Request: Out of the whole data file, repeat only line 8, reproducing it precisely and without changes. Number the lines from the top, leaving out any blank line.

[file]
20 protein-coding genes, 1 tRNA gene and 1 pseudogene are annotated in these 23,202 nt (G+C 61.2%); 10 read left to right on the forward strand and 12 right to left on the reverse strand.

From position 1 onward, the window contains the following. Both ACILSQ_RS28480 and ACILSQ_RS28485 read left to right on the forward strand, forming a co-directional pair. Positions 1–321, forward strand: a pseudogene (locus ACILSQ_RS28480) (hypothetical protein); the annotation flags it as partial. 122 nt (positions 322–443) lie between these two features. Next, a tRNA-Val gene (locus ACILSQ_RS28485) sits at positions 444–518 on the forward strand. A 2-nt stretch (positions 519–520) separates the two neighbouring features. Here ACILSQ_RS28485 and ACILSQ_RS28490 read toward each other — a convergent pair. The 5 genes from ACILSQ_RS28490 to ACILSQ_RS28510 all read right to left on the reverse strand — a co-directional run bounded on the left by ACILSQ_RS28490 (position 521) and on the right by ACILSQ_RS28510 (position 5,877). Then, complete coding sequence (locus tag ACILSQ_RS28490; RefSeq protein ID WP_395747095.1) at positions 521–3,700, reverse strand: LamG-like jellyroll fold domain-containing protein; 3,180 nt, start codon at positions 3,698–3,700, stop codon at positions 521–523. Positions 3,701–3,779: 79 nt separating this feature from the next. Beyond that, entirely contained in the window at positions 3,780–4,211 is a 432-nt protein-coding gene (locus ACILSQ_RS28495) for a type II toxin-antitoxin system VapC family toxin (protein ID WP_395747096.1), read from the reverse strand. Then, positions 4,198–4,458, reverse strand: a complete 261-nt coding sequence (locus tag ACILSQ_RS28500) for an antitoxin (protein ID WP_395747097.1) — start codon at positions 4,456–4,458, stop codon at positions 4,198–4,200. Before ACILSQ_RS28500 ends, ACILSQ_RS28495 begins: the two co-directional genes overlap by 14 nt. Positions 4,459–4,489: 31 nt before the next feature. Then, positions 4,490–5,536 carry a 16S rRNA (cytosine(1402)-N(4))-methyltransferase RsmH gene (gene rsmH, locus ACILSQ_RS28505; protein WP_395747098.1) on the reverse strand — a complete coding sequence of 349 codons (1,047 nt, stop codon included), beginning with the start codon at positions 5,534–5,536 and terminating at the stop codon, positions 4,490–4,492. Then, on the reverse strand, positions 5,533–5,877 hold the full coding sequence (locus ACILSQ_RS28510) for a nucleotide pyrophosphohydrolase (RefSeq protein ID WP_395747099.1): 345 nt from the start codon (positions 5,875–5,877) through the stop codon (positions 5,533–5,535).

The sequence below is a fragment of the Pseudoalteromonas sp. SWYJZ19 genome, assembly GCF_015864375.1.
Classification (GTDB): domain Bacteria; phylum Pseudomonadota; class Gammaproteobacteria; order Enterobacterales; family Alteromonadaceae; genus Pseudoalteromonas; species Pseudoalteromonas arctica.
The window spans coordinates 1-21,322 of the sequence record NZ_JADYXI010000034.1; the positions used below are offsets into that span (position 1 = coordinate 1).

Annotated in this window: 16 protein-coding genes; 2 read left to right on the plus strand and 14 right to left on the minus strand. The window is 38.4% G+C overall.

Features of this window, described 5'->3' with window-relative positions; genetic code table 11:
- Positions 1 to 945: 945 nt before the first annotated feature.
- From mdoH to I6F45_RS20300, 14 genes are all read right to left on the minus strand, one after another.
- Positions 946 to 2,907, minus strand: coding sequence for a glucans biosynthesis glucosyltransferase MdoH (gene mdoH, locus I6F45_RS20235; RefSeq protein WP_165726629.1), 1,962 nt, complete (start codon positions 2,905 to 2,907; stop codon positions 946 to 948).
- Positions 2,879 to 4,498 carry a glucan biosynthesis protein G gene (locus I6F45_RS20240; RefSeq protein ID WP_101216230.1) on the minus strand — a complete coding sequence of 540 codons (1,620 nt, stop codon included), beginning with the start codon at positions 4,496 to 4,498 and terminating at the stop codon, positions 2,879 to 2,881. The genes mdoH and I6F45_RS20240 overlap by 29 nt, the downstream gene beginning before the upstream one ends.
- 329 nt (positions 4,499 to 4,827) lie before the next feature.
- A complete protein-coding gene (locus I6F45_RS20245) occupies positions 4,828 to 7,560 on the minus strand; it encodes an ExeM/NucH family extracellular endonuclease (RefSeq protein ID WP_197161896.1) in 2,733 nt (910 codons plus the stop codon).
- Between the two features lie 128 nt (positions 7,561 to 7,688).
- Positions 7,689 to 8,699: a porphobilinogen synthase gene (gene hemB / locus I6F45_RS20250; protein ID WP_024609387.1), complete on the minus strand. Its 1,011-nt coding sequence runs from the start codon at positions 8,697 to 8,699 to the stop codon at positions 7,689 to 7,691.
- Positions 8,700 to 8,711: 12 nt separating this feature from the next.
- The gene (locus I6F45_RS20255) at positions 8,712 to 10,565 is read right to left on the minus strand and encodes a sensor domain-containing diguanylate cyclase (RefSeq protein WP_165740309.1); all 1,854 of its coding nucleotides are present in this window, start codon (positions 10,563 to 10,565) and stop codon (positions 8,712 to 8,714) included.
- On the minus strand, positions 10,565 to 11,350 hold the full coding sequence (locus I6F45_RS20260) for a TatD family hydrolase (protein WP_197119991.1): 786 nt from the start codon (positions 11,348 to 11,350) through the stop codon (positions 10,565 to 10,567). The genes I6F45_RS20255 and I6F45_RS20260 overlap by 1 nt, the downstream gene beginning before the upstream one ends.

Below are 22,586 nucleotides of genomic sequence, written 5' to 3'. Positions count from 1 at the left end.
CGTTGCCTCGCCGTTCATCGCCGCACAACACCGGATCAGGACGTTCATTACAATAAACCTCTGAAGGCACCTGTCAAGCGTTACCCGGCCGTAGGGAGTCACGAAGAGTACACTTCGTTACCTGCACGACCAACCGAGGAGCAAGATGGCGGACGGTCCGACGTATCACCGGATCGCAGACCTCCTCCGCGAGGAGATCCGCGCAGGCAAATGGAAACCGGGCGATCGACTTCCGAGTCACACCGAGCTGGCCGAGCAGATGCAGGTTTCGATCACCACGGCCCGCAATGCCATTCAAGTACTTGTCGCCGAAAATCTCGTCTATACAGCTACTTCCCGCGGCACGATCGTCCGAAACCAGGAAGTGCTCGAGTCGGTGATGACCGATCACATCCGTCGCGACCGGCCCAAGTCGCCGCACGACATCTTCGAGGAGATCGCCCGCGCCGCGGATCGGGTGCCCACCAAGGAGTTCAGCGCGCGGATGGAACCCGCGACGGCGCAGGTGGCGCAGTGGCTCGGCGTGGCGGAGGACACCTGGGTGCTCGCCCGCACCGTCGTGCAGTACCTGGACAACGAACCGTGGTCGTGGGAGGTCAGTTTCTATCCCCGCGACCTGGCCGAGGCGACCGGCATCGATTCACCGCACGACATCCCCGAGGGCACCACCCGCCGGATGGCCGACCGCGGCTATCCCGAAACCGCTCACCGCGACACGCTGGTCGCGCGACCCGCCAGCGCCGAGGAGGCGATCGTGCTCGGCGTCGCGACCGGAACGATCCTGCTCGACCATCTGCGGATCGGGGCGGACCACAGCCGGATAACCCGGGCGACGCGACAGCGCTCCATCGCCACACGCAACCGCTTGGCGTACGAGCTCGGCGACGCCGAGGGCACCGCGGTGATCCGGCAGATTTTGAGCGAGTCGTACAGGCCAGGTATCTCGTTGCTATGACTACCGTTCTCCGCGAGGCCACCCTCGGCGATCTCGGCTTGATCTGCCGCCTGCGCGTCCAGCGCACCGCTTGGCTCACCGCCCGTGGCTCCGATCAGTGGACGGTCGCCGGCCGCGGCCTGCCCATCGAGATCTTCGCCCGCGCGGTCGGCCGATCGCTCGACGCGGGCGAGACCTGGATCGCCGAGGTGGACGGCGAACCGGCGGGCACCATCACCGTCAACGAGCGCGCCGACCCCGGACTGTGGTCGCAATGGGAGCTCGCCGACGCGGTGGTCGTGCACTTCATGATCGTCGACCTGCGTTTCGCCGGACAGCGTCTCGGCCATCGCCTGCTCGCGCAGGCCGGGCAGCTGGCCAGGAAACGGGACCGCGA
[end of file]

- Positions 1 to 945: 945 nt before the first annotated feature.